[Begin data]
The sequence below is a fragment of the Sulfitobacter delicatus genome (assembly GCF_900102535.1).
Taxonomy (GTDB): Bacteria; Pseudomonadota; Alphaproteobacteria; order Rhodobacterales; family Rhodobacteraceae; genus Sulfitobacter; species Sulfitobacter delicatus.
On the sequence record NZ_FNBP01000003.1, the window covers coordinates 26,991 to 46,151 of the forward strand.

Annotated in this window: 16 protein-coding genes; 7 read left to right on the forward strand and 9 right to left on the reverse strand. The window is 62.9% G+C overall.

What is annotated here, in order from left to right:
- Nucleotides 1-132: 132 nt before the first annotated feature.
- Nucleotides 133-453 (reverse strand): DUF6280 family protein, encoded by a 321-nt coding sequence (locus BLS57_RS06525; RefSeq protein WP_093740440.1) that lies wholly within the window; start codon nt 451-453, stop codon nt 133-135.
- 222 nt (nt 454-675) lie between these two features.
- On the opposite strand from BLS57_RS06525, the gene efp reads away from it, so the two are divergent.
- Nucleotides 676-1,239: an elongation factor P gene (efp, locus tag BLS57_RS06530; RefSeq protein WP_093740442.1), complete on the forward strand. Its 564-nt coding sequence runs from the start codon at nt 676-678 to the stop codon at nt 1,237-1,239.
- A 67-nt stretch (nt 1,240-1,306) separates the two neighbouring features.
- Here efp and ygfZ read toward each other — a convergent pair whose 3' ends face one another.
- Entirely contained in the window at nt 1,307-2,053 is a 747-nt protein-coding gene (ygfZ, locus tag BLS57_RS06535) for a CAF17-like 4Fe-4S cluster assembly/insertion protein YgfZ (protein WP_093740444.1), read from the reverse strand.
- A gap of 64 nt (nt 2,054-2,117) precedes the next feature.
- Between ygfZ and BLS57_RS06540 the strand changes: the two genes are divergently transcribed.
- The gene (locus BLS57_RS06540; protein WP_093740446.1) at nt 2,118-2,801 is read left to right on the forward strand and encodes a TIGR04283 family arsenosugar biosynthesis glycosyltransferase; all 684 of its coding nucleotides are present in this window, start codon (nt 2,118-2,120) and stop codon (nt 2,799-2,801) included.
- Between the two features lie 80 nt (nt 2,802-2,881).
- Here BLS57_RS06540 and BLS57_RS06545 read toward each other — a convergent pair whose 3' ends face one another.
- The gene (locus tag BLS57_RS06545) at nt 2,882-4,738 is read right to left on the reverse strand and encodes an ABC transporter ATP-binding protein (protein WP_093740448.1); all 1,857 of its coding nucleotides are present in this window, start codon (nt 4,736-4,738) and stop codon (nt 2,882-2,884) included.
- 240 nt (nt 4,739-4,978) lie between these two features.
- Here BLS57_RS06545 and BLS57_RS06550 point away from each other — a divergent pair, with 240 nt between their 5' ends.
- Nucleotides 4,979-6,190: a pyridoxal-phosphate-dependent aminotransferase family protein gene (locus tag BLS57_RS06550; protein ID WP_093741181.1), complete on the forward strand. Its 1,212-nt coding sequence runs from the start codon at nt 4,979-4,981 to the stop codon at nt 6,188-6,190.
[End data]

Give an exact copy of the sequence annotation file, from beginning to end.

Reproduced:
The sequence below is a fragment of the Sulfitobacter delicatus genome (assembly GCF_900102535.1).
Taxonomy (GTDB): Bacteria; Pseudomonadota; Alphaproteobacteria; order Rhodobacterales; family Rhodobacteraceae; genus Sulfitobacter; species Sulfitobacter delicatus.
On the sequence record NZ_FNBP01000003.1, the window covers coordinates 26,991 to 46,151 of the forward strand.

Annotated in this window: 16 protein-coding genes; 7 read left to right on the forward strand and 9 right to left on the reverse strand. The window is 62.9% G+C overall.

What is annotated here, in order from left to right:
- Nucleotides 1-132: 132 nt before the first annotated feature.
- Nucleotides 133-453 (reverse strand): DUF6280 family protein, encoded by a 321-nt coding sequence (locus BLS57_RS06525; RefSeq protein WP_093740440.1) that lies wholly within the window; start codon nt 451-453, stop codon nt 133-135.
- 222 nt (nt 454-675) lie between these two features.
- On the opposite strand from BLS57_RS06525, the gene efp reads away from it, so the two are divergent.
- Nucleotides 676-1,239: an elongation factor P gene (efp, locus tag BLS57_RS06530; RefSeq protein WP_093740442.1), complete on the forward strand. Its 564-nt coding sequence runs from the start codon at nt 676-678 to the stop codon at nt 1,237-1,239.
- A 67-nt stretch (nt 1,240-1,306) separates the two neighbouring features.
- Here efp and ygfZ read toward each other — a convergent pair whose 3' ends face one another.
- Entirely contained in the window at nt 1,307-2,053 is a 747-nt protein-coding gene (ygfZ, locus tag BLS57_RS06535) for a CAF17-like 4Fe-4S cluster assembly/insertion protein YgfZ (protein WP_093740444.1), read from the reverse strand.
- A gap of 64 nt (nt 2,054-2,117) precedes the next feature.
- Between ygfZ and BLS57_RS06540 the strand changes: the two genes are divergently transcribed.
- The gene (locus BLS57_RS06540; protein WP_093740446.1) at nt 2,118-2,801 is read left to right on the forward strand and encodes a TIGR04283 family arsenosugar biosynthesis glycosyltransferase; all 684 of its coding nucleotides are present in this window, start codon (nt 2,118-2,120) and stop codon (nt 2,799-2,801) included.
- Between the two features lie 80 nt (nt 2,802-2,881).
- Here BLS57_RS06540 and BLS57_RS06545 read toward each other — a convergent pair whose 3' ends face one another.
- The gene (locus tag BLS57_RS06545) at nt 2,882-4,738 is read right to left on the reverse strand and encodes an ABC transporter ATP-binding protein (protein WP_093740448.1); all 1,857 of its coding nucleotides are present in this window, start codon (nt 4,736-4,738) and stop codon (nt 2,882-2,884) included.
- 240 nt (nt 4,739-4,978) lie between these two features.
- Here BLS57_RS06545 and BLS57_RS06550 point away from each other — a divergent pair, with 240 nt between their 5' ends.
- Nucleotides 4,979-6,190: a pyridoxal-phosphate-dependent aminotransferase family protein gene (locus tag BLS57_RS06550; protein ID WP_093741181.1), complete on the forward strand. Its 1,212-nt coding sequence runs from the start codon at nt 4,979-4,981 to the stop codon at nt 6,188-6,190.